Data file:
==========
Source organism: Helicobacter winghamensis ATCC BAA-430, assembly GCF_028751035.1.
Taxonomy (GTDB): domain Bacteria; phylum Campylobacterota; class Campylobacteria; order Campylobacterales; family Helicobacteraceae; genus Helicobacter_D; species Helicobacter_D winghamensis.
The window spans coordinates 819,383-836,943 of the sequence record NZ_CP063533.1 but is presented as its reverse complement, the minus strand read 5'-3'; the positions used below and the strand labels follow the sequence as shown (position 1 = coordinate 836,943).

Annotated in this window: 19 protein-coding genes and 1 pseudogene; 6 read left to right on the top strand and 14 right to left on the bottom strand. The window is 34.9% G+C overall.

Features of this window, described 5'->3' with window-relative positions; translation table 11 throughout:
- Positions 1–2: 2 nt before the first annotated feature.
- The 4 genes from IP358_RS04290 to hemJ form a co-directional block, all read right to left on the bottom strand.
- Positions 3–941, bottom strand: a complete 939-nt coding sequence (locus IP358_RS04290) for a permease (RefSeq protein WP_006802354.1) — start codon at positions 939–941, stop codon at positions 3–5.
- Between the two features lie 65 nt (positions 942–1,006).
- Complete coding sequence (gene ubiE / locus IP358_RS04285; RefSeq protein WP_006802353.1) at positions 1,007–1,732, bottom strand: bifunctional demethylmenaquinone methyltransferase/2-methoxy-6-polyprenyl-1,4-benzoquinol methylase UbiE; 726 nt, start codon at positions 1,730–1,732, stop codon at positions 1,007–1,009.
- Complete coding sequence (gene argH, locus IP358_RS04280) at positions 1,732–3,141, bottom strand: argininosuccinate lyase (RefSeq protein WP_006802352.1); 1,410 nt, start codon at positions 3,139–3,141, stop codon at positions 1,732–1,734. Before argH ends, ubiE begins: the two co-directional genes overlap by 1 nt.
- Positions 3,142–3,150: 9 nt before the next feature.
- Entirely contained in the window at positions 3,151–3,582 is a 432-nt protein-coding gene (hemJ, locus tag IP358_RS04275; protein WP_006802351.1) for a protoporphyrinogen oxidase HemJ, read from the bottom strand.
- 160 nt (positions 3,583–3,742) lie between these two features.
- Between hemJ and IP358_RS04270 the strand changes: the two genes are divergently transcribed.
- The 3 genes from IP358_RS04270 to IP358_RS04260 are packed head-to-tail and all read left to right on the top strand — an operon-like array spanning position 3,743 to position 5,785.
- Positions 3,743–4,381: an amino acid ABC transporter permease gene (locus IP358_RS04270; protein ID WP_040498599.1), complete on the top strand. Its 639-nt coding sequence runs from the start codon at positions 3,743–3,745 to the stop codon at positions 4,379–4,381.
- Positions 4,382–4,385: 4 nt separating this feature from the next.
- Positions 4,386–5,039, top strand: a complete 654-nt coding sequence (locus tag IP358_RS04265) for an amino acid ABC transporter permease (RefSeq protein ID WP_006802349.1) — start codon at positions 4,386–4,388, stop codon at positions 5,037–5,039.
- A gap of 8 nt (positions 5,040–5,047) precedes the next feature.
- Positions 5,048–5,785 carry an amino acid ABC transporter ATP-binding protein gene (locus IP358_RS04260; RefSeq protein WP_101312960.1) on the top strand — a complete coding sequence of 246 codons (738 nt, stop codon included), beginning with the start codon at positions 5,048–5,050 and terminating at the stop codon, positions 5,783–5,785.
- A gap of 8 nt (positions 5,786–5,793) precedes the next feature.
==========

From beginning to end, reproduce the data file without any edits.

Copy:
Source organism: Helicobacter winghamensis ATCC BAA-430, assembly GCF_028751035.1.
Taxonomy (GTDB): domain Bacteria; phylum Campylobacterota; class Campylobacteria; order Campylobacterales; family Helicobacteraceae; genus Helicobacter_D; species Helicobacter_D winghamensis.
The window spans coordinates 819,383-836,943 of the sequence record NZ_CP063533.1 but is presented as its reverse complement, the minus strand read 5'-3'; the positions used below and the strand labels follow the sequence as shown (position 1 = coordinate 836,943).

Annotated in this window: 19 protein-coding genes and 1 pseudogene; 6 read left to right on the top strand and 14 right to left on the bottom strand. The window is 34.9% G+C overall.

Features of this window, described 5'->3' with window-relative positions; translation table 11 throughout:
- Positions 1–2: 2 nt before the first annotated feature.
- The 4 genes from IP358_RS04290 to hemJ form a co-directional block, all read right to left on the bottom strand.
- Positions 3–941, bottom strand: a complete 939-nt coding sequence (locus IP358_RS04290) for a permease (RefSeq protein WP_006802354.1) — start codon at positions 939–941, stop codon at positions 3–5.
- Between the two features lie 65 nt (positions 942–1,006).
- Complete coding sequence (gene ubiE / locus IP358_RS04285; RefSeq protein WP_006802353.1) at positions 1,007–1,732, bottom strand: bifunctional demethylmenaquinone methyltransferase/2-methoxy-6-polyprenyl-1,4-benzoquinol methylase UbiE; 726 nt, start codon at positions 1,730–1,732, stop codon at positions 1,007–1,009.
- Complete coding sequence (gene argH, locus IP358_RS04280) at positions 1,732–3,141, bottom strand: argininosuccinate lyase (RefSeq protein WP_006802352.1); 1,410 nt, start codon at positions 3,139–3,141, stop codon at positions 1,732–1,734. Before argH ends, ubiE begins: the two co-directional genes overlap by 1 nt.
- Positions 3,142–3,150: 9 nt before the next feature.
- Entirely contained in the window at positions 3,151–3,582 is a 432-nt protein-coding gene (hemJ, locus tag IP358_RS04275; protein WP_006802351.1) for a protoporphyrinogen oxidase HemJ, read from the bottom strand.
- 160 nt (positions 3,583–3,742) lie between these two features.
- Between hemJ and IP358_RS04270 the strand changes: the two genes are divergently transcribed.
- The 3 genes from IP358_RS04270 to IP358_RS04260 are packed head-to-tail and all read left to right on the top strand — an operon-like array spanning position 3,743 to position 5,785.
- Positions 3,743–4,381: an amino acid ABC transporter permease gene (locus IP358_RS04270; protein ID WP_040498599.1), complete on the top strand. Its 639-nt coding sequence runs from the start codon at positions 3,743–3,745 to the stop codon at positions 4,379–4,381.
- Positions 4,382–4,385: 4 nt separating this feature from the next.
- Positions 4,386–5,039, top strand: a complete 654-nt coding sequence (locus tag IP358_RS04265) for an amino acid ABC transporter permease (RefSeq protein ID WP_006802349.1) — start codon at positions 4,386–4,388, stop codon at positions 5,037–5,039.
- A gap of 8 nt (positions 5,040–5,047) precedes the next feature.
- Positions 5,048–5,785 carry an amino acid ABC transporter ATP-binding protein gene (locus IP358_RS04260; RefSeq protein WP_101312960.1) on the top strand — a complete coding sequence of 246 codons (738 nt, stop codon included), beginning with the start codon at positions 5,048–5,050 and terminating at the stop codon, positions 5,783–5,785.
- A gap of 8 nt (positions 5,786–5,793) precedes the next feature.